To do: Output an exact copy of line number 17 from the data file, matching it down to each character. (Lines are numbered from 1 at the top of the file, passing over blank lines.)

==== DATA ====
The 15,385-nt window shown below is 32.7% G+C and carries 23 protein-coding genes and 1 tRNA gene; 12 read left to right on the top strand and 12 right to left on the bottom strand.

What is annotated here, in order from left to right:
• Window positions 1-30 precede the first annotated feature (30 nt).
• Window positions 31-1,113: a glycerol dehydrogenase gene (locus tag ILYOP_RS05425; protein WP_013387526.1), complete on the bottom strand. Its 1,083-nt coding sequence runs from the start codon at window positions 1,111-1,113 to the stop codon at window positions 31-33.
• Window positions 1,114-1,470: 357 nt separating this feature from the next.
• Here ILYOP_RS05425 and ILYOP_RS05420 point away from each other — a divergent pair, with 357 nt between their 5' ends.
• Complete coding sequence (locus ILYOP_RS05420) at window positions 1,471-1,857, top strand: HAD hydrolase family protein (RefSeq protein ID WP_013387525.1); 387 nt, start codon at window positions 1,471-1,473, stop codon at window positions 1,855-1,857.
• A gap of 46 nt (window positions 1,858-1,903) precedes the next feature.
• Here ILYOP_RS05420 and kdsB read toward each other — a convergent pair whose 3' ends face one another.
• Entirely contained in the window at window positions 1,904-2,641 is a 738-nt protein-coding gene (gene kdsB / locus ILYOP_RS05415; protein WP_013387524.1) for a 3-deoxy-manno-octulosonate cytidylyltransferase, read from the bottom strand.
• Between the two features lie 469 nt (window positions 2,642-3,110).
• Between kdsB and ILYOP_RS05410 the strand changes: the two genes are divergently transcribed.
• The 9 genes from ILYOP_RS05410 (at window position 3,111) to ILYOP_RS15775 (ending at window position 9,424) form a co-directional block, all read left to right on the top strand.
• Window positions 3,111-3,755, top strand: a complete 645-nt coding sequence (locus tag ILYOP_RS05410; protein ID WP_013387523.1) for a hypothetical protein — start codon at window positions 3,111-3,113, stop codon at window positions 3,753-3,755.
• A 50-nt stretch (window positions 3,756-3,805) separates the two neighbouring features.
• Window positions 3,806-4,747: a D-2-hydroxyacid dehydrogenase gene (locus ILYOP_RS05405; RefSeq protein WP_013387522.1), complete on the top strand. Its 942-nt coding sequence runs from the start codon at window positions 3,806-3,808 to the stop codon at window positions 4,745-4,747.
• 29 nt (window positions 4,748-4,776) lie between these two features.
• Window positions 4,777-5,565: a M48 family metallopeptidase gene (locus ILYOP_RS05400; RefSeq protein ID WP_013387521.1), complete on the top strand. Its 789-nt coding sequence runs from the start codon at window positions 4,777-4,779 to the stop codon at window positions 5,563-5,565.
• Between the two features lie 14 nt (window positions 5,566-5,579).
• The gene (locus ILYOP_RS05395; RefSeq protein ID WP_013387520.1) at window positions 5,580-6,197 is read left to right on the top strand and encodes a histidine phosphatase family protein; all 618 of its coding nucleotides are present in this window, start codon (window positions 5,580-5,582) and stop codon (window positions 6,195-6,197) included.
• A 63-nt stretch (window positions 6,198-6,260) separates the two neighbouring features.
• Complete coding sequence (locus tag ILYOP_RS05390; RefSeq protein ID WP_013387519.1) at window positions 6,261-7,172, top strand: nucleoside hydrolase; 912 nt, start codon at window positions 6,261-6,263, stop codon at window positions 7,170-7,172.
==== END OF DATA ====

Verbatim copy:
• 29 nt (window positions 4,748-4,776) lie between these two features.